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The bush apple tree found to have neuroprotective properties that could be used as an intervention against neurodegenerative diseases


A person’s brain health declines as he ages. In particular, neurons — building blocks of the nervous system — die or become damaged. As a result, his risk of developing neurodegenerative diseases such as Alzheimer’s and Parkinson’s disease increases. Fortunately, he can protect himself from neurodegenerative diseases with the help of natural medicines like the bush apple tree (Heinsia crinite), according to a study published in the journal Food Science and Human Wellness.

The leaves of the bush apple tree are consumed as a vegetable or as a component of concoctions for treating bacterial infections, diabetes, hypertension, and infertility. Their effect on neurodegenerative disease, however, is something that has not yet been fully understood.

In the study, researchers from the Federal University of Technology and the Federal Institute of Industrial Research Oshodi in Nigeria and the Federal University of Santa Maria in Brazil investigated the potential neuroprotective effect of the leaves of the bush apple tree. Aqueous and methanol extracts of the leaves were used to see their effects on oxidative stress in rat brains. Oxidative stress plays a role in the development of Alzheimer’s disease and Parkinson’s disease. They also determined the total phenol and flavonoid contents of the extracts.

The researchers discovered that the bush apple leaf contains high levels of phenolic compounds, such as quercetin, ellagic, chlorogenic, and caffeic acids. In addition, they found that the aqueous bush apple leaf extract had higher total phenol and flavonoid contents than the methanol extract.

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The results of the experiment demonstrated that aqueous and methanol bush apple leaf extracts modulated the activities of enzymes linked to Alzheimer’s disease and Parkinson’s disease. The extracts also inhibited ferrous ion (Fe2+)-induced lipid peroxidation in isolated rat brain.

In addition, the extracts suppressed the production of malondialdehyde in rats’ brains. The aqueous extract, in particular, exhibited greater neuroprotective effects. Malondialdehyde is a toxic chemical that causes oxidative damage to brain cells. It also contributes to the development and progression of neurodegenerative conditions. Based on these results, the researchers concluded that bush apple leaves could be used in functional food. The leaves can also improve symptoms of neurodegenerative diseases like Alzheimer’s disease and Parkinson’s disease.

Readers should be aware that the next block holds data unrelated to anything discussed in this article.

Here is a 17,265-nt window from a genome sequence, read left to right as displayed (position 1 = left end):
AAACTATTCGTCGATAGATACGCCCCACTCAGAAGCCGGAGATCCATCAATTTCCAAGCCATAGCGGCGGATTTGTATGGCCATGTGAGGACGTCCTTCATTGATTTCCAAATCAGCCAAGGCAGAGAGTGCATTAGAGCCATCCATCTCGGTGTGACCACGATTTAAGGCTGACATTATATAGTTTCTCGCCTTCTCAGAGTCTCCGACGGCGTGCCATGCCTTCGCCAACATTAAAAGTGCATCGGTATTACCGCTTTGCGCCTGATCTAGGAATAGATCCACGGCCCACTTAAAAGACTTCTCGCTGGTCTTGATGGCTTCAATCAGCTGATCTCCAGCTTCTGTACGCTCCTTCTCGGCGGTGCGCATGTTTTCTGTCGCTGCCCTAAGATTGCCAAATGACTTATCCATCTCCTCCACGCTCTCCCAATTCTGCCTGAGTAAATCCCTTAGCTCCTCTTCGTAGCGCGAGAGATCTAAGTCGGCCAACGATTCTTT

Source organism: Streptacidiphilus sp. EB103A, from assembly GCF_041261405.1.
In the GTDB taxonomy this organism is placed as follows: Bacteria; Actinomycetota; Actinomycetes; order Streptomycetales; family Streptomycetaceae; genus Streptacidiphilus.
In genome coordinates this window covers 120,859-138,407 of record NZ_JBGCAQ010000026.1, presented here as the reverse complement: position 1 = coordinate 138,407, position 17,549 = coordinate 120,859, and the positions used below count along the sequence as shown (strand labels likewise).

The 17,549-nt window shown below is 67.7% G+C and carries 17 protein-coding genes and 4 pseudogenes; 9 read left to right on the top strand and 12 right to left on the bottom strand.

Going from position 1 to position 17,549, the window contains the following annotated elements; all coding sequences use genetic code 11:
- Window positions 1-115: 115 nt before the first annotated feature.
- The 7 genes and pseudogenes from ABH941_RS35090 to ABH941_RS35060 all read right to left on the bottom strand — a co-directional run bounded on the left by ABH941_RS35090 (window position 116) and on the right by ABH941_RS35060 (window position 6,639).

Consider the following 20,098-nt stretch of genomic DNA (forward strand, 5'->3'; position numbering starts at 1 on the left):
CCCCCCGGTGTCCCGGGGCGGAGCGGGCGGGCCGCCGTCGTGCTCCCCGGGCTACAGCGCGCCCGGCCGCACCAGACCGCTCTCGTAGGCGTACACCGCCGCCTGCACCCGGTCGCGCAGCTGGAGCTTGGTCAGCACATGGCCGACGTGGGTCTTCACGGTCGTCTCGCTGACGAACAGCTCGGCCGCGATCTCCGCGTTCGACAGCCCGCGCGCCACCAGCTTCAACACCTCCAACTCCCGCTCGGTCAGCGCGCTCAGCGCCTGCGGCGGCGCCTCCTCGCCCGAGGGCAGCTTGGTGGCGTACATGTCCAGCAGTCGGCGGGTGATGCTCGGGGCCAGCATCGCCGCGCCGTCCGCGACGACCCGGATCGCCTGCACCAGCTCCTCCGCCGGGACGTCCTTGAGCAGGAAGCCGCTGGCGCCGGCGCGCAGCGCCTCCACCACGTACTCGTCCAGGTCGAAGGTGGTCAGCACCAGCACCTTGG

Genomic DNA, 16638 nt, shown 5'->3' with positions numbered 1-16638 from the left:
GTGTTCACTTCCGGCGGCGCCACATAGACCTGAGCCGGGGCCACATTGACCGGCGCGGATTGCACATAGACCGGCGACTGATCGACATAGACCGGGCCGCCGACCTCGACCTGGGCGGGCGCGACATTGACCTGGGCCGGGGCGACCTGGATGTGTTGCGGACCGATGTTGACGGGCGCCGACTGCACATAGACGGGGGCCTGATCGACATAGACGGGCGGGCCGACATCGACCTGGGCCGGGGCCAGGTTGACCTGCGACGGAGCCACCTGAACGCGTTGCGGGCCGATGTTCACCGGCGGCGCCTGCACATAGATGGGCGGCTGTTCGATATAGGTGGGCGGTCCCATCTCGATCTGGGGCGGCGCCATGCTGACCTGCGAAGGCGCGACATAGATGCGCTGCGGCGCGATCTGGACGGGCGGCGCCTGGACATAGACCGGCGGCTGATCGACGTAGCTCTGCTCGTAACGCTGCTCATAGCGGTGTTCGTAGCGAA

More ways to protect your brain from degeneration

Although aging is inevitable, preventing cognitive decline is possible. In addition to taking bush apple leaf extract, here are more things you can do to help preserve your brain function:

  • Exercise your brain – Animal and human studies showed that doing brain activities stimulate new connections between nerve cells. These may even help the brain produce new cells. Reading, taking courses, and solving word puzzles or math problems can help build up your brain.
  • Get moving – Physical activity also helps keep your brain sharp. In one study, researchers found that animals who exercise regularly experienced increases in small blood vessels that bring oxygen-rich blood the area of the brain responsible for thought. Exercise also accelerates the development of new nerve cells and improves the connections between brain cells. As a result, the brain becomes more efficient and adaptive, leading to better performance.
  • Eat healthily – As you get older, your brain is exposed to more harmful stress, leading to oxidation that damages brain cells. Fortunately, with proper nutrition, you can reduce oxidative damage. One of the best diets for maintaining brain health is the Mediterranean diet. It encourages eating plenty of fruits, vegetables, fish, nuts, olive oil, and plant sources of protein – all of which help lower the risk of cognitive decline and dementia. (Related: Maintaining brain health: Keep your brain young with these supplements and lifestyle habits.)
  • Improve your blood pressure, blood sugar, and cholesterol levels – Having one of these health conditions increases your risk of cognitive decline. You can prevent these by following a healthy and balanced diet and exercising regularly.
  • Socialize – Leading an active social life can help prevent memory loss. Engage in stimulating conversation and stay connected with your family and friends.
  • Get enough sleep and relax – Getting enough sleep and managing your stress help reduce the buildup of beta-amyloid plaque in the brain, which is associated with Alzheimer’s disease.

For more strategies on keeping your brain young and sharp, visit BrainHealthBoost.com.

Sources include:

Science.news

Health.Harvard.edu

HealthyBrains.org



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